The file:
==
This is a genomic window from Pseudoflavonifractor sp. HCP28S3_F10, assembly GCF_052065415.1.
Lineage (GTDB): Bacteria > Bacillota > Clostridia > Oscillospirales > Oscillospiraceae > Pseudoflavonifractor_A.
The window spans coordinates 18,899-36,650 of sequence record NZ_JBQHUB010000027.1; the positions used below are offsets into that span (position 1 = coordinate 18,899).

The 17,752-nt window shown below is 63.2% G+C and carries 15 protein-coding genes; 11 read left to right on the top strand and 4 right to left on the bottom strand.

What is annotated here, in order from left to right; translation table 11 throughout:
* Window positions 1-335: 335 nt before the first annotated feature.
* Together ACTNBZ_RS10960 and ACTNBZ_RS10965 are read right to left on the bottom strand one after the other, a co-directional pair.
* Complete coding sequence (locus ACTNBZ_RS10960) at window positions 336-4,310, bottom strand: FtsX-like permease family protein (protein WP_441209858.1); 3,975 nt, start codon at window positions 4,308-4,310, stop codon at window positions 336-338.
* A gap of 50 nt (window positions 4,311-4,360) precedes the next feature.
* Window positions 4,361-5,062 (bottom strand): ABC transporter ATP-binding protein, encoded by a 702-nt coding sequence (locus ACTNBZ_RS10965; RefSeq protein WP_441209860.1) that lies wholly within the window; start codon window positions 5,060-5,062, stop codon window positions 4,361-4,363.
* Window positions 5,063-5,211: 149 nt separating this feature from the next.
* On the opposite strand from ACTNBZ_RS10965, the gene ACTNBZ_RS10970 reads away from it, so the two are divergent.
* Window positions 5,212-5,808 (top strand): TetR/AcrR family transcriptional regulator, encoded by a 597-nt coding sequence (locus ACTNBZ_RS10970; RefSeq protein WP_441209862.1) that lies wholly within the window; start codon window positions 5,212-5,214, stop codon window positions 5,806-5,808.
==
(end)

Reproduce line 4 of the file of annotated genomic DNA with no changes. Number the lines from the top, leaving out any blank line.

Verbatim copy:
The 17,752-nt window shown below is 63.2% G+C and carries 15 protein-coding genes; 11 read left to right on the top strand and 4 right to left on the bottom strand.